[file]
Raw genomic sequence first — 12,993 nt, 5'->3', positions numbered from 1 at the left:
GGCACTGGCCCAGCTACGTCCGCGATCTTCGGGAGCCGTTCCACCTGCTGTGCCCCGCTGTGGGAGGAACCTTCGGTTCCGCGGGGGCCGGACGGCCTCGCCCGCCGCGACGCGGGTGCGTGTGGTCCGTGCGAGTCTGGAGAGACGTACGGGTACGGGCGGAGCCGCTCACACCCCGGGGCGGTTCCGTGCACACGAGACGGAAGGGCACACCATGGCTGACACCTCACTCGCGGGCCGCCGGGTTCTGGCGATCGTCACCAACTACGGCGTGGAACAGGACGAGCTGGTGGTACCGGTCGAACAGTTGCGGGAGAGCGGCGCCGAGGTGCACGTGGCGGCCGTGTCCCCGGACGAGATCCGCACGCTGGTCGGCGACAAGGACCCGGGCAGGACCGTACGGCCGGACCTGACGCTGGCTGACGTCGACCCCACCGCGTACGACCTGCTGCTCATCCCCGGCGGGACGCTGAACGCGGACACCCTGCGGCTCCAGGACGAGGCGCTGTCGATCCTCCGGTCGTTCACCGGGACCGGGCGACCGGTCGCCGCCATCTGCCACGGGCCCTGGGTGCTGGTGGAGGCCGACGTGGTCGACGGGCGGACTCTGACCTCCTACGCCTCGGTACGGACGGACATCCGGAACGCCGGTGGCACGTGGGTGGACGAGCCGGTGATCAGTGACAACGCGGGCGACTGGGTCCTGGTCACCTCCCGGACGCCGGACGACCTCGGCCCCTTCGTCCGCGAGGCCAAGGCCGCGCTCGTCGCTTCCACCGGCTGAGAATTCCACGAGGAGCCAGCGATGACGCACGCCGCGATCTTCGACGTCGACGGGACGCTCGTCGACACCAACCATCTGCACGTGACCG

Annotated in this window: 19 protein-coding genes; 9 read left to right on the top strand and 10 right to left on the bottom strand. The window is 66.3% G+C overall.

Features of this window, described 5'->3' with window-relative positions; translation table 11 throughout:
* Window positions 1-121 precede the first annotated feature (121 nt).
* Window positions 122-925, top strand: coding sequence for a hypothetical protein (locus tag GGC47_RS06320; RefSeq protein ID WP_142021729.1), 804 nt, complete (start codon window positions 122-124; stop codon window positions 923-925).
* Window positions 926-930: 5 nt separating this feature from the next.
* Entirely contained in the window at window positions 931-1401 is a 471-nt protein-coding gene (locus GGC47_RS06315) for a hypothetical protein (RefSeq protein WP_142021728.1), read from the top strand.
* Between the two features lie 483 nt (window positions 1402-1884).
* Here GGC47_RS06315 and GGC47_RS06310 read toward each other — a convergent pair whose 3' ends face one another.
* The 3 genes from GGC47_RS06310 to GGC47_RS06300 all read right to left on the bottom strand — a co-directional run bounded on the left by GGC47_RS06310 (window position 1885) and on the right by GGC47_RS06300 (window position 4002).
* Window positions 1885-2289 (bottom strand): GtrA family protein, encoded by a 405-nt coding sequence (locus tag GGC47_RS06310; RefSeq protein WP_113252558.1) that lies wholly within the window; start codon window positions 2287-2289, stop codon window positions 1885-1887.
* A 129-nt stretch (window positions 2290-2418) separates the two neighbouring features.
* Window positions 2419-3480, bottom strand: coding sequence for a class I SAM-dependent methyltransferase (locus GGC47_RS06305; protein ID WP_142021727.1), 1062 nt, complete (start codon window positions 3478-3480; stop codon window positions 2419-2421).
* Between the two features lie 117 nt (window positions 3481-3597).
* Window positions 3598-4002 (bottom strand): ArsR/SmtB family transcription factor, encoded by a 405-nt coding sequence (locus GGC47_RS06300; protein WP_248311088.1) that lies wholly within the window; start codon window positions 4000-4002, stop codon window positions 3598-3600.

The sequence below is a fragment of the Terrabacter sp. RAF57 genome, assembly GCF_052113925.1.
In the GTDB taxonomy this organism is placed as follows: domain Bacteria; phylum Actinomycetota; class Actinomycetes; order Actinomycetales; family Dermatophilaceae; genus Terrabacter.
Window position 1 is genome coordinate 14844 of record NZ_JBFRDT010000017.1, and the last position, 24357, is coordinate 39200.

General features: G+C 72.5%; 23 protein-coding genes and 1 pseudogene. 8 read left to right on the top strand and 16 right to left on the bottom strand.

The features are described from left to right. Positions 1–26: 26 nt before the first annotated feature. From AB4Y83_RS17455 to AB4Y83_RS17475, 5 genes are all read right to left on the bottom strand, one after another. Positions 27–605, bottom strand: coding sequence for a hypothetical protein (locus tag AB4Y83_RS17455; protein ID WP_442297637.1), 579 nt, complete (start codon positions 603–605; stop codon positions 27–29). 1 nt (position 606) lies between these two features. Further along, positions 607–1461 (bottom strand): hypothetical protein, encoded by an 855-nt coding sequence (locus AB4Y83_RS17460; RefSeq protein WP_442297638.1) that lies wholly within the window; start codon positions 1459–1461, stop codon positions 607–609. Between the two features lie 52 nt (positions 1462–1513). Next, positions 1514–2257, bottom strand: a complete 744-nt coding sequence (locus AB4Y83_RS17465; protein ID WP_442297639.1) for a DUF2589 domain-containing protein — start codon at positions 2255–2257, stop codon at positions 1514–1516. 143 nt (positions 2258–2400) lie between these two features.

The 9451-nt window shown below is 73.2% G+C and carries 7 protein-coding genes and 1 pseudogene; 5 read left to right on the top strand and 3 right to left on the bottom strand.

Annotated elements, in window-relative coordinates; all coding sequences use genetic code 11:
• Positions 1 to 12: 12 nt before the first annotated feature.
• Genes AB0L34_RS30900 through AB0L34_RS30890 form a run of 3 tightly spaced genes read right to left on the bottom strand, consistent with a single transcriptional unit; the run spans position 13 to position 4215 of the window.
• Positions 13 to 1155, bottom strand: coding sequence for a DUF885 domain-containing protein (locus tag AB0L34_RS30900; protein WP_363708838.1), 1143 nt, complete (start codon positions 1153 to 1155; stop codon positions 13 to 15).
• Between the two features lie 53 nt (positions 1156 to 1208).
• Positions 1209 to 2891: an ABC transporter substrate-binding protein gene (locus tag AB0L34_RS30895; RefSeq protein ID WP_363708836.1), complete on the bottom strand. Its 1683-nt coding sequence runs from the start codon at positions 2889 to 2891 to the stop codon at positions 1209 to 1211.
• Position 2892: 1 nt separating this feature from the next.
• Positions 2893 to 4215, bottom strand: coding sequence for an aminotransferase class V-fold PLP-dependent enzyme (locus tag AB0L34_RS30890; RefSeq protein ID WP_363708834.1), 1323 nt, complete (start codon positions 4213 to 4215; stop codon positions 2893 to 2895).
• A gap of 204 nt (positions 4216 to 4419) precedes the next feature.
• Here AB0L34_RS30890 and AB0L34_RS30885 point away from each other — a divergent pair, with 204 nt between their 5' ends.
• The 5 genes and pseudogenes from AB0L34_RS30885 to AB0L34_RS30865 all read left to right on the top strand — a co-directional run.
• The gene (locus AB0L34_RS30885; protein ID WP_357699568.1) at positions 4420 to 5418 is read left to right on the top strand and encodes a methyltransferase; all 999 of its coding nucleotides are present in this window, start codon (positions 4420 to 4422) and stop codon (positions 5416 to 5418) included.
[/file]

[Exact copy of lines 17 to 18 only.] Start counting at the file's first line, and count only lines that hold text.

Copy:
The sequence below is a fragment of the Terrabacter sp. RAF57 genome, assembly GCF_052113925.1.
In the GTDB taxonomy this organism is placed as follows: domain Bacteria; phylum Actinomycetota; class Actinomycetes; order Actinomycetales; family Dermatophilaceae; genus Terrabacter.